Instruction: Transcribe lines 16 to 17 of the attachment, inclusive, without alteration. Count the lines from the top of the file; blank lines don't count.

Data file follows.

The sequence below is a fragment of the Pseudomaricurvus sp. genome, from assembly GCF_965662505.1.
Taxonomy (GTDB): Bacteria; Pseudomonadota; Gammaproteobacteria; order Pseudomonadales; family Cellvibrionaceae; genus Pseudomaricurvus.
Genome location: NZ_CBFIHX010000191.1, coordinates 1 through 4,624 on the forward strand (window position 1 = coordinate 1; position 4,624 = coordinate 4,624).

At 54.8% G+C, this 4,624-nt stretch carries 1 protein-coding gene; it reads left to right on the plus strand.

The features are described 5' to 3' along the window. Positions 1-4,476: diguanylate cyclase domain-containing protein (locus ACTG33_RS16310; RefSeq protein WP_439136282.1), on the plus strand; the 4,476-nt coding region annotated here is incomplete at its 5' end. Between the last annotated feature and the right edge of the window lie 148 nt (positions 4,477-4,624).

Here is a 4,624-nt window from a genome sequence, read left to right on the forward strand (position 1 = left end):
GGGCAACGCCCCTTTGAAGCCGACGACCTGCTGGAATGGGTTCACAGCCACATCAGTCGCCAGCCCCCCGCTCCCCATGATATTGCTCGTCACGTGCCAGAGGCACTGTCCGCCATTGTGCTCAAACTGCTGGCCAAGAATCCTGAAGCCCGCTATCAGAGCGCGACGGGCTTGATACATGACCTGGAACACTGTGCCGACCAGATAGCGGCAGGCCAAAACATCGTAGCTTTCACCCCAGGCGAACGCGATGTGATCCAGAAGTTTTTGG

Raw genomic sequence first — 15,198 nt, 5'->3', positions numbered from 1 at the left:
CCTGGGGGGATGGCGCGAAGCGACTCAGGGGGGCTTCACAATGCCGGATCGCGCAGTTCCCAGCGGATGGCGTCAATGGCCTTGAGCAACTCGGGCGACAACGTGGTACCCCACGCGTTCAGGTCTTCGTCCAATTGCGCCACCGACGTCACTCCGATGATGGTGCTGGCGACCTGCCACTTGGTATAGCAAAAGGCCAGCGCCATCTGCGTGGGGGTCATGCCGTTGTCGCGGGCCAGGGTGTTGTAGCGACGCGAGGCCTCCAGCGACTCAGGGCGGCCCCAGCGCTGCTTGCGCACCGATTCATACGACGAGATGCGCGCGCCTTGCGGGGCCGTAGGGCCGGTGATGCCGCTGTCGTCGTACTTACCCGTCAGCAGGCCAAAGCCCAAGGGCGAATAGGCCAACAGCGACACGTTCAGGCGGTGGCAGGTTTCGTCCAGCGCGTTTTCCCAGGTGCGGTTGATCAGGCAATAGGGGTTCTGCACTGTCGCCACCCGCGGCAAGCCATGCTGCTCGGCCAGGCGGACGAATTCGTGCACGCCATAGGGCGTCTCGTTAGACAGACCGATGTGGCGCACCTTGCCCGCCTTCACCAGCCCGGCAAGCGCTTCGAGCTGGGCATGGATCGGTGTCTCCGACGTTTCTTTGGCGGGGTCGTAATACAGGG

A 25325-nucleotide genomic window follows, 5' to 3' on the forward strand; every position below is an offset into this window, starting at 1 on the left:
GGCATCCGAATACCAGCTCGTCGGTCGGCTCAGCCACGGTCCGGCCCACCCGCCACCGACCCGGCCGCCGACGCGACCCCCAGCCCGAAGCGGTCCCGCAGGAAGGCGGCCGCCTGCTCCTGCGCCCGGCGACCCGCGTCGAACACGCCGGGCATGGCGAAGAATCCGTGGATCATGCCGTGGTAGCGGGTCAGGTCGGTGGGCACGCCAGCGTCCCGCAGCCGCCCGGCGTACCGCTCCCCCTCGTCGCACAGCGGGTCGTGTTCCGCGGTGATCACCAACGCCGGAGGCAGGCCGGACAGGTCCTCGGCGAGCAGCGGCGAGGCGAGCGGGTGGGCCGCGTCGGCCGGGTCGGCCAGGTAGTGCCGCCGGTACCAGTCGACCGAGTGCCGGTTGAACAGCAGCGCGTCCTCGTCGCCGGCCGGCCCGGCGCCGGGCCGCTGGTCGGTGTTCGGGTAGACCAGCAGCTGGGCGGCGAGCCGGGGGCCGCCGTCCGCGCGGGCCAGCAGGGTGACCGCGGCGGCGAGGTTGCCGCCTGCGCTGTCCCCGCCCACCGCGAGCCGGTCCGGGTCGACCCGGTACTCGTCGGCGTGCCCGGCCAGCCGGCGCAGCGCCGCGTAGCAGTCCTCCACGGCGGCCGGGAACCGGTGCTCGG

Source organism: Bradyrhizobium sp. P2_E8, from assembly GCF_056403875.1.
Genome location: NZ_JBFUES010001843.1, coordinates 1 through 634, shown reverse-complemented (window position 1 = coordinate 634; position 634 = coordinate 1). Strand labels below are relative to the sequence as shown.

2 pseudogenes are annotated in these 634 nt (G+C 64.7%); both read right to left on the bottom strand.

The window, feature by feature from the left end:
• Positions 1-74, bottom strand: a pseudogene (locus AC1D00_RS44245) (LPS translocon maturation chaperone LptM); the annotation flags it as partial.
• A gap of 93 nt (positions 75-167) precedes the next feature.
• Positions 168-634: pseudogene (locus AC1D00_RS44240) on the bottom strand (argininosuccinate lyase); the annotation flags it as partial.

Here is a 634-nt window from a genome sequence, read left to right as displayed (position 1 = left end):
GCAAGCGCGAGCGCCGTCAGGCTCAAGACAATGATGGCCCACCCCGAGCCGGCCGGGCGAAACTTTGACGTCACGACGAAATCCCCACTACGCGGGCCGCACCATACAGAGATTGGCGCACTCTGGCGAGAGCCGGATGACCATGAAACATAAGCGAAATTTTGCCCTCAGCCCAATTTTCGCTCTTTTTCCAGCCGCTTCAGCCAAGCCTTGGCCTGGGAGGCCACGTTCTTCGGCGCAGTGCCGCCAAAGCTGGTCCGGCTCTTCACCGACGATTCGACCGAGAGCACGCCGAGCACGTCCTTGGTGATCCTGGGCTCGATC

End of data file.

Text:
• Positions 1-74, bottom strand: a pseudogene (locus AC1D00_RS44245) (LPS translocon maturation chaperone LptM); the annotation flags it as partial.
• A gap of 93 nt (positions 75-167) precedes the next feature.